Tennis 2022: Nick Kyrgios retirement, Grand Slam record, Australian Open, World Tennis League, news

Nick Kyrgios has opened up about retirement plans should he win a Grand Slam as well as making an honest admission ahead of next month’s Australian Open.

Speaking to Eurosportwhile in action in Dubai at the World Tennis League, Kyrgios spoke openly about a host of topics, including the struggles of being constantly away from home.

First though, he was asked about comments earlier in the week, where he jokingly claimed he hoped he could win a Grand Slam and then retire.

While it can at times be hard to tell if Kyrgios is being serious, in this case the Australian “honestly” said he “probably would” call time on his career if he won a Slam.

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“Especially being from Australia as well, there’s just so much travel, so much time away from family, so much time away from friends,” he told Eurosport.

“You’re just missing milestones in the family, you’re just not having a normal life really.”

It is an issue Kyrgios said he and other Australian players have been forced to deal with for the majority of their careers, adding that the lifestyle can be “quite vigorous”.

“It’s easy for a European or an American player to lose or win a tournament, then you take a five-hour flight back home and you spend a week there before the next event,” he said.

“Whereas as an Australian, you’re doing like four to seven months travel blocks. Honestly, I don’t think it’s healthy. No other real athlete does that in the world, in any sport. Doing seven months on your own.

“People are like, why are you complaining about it or whatnot? It’s not what they think. You’re living out of a suitcase, at hotels, it’s not like you’re on holiday. You’ve got to go to tennis courts, train; the lifestyle is quite vigorous.”

Winning only makes it harder for Kyrgios, who admitted the stress and pressure of having to perform to higher expectations — both on and off the court — can get to him at times.

But the 27-year-old also said with experience he has grown to handle that side of the sport “a lot better”.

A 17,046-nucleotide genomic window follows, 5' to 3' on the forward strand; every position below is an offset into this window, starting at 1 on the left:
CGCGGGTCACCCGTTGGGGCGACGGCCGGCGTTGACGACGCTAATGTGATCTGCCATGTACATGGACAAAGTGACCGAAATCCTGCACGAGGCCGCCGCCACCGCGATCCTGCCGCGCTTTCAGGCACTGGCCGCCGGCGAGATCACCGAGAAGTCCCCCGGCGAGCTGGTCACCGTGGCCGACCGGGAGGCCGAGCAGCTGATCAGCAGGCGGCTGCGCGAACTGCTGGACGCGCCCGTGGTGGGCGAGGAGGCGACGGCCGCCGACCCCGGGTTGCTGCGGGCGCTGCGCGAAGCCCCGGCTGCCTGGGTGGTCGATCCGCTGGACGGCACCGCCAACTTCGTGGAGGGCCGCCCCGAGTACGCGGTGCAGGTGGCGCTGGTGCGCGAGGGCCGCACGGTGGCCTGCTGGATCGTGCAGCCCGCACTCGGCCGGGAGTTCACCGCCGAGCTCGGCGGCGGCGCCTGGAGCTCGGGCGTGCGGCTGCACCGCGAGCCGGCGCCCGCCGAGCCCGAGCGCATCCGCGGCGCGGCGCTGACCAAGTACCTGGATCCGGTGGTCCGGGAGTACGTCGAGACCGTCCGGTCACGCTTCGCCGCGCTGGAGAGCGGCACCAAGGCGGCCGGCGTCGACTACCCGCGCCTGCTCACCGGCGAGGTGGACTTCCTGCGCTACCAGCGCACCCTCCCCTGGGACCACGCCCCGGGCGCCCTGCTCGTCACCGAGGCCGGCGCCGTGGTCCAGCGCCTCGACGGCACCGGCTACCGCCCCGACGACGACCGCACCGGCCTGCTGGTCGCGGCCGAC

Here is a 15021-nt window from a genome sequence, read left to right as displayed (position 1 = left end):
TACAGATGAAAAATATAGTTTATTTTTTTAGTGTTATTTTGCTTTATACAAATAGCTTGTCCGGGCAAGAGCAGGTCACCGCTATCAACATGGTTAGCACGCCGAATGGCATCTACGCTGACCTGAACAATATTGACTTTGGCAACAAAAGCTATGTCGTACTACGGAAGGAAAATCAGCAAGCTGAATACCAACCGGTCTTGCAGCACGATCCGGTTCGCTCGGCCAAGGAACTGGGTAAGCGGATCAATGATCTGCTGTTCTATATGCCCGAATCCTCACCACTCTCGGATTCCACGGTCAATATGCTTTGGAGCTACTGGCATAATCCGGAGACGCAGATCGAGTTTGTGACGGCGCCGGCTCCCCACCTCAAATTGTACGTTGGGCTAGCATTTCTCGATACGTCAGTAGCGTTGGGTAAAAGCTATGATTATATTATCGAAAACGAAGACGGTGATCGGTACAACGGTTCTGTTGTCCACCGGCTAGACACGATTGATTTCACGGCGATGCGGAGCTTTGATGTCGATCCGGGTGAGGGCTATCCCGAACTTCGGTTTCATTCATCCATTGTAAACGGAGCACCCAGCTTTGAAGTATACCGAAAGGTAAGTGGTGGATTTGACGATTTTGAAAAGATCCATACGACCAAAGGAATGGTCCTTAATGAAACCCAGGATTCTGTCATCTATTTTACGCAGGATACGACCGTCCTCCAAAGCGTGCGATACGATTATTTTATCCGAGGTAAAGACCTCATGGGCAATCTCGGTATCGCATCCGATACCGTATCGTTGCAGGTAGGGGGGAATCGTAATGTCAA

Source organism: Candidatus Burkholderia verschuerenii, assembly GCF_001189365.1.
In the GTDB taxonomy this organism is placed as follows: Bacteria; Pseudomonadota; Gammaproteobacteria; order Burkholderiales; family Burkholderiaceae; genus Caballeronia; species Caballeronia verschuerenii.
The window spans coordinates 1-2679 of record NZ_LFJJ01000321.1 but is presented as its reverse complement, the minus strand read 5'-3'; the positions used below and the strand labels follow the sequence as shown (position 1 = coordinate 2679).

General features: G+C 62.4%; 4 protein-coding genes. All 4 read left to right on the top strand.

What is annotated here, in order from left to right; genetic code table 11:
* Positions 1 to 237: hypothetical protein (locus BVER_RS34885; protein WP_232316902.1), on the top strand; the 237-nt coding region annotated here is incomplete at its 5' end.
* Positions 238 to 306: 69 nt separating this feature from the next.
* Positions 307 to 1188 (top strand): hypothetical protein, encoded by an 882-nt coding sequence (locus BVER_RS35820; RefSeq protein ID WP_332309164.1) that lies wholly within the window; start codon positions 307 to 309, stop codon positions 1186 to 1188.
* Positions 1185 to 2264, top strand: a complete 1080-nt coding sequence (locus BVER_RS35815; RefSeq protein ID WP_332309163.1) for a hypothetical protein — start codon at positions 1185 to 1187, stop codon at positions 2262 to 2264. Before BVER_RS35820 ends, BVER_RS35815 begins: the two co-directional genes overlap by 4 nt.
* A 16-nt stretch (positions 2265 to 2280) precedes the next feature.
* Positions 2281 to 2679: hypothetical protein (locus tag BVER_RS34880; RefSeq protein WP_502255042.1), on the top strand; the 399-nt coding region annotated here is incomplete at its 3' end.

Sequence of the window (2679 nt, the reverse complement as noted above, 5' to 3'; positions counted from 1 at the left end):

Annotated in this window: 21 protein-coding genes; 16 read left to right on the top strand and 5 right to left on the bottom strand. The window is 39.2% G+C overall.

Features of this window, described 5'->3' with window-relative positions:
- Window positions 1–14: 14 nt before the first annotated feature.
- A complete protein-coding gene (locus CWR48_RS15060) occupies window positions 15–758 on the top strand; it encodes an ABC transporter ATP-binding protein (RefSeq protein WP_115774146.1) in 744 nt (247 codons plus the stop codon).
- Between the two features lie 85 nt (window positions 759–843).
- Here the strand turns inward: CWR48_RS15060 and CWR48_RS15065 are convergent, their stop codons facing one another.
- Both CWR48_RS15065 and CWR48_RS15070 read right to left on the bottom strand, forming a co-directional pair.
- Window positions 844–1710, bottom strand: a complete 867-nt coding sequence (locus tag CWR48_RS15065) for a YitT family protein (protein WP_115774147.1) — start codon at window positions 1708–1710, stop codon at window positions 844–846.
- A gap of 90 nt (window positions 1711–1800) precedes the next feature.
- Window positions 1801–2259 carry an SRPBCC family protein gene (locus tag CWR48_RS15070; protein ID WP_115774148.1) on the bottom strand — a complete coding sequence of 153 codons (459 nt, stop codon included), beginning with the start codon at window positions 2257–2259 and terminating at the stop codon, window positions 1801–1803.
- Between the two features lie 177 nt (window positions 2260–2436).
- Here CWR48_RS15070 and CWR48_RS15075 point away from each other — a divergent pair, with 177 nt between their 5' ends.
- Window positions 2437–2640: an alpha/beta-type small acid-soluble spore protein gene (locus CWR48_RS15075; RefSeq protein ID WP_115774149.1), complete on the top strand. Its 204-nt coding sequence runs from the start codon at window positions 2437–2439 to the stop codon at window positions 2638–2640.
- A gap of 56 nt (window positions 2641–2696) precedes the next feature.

Even still, the spotlight will be on Kyrgios more than ever before next month at Melbourne Park, when he competes for his maiden Grand Slam singles title.

Kyrgios has conceded previously that the pressure of living up to his potential at the Australian Open has been a challenge and it will only be even harder next year with the other star attraction, Ash Barty, out of the picture.

“I’m kind of gearing for an exhausting couple of weeks to be honest,” Kyrgios told Eurosport.

“But I’ve just got to internalise it and just think to myself it’s just another tournament. Obviously it’s a lot more than just a tournament for a lot of other people around me.

“For me, I’m the one playing, so I don’t want to put too much pressure on myself. I’m only human at the end of the day, so I can’t deal with too much. I’ve got about three weeks from now until then to just get my body right, get my game right and feel good about it.

“I know I’ve got about a month and a half after that where I’m going to be at home before Indian Wells; I’m not going to play anything after that. That’s really what I’m looking forward to.

“I’m not even looking forward to before AO, I’m just looking to after it, I kind of want it to be over. Because I know how stressful it is for me personally to be in the spotlight. Just everything, even my days off are stressful. I’ll probably play doubles. I’m really waiting for it all to be over.

“There is a little bit of excitement but it’s probably 95 per cent stress, 5 per cent excitement to be honest.”

Originally published as Kyrgios’ sad Australian Open admission as he opens up on ‘vigorous’ tennis reality

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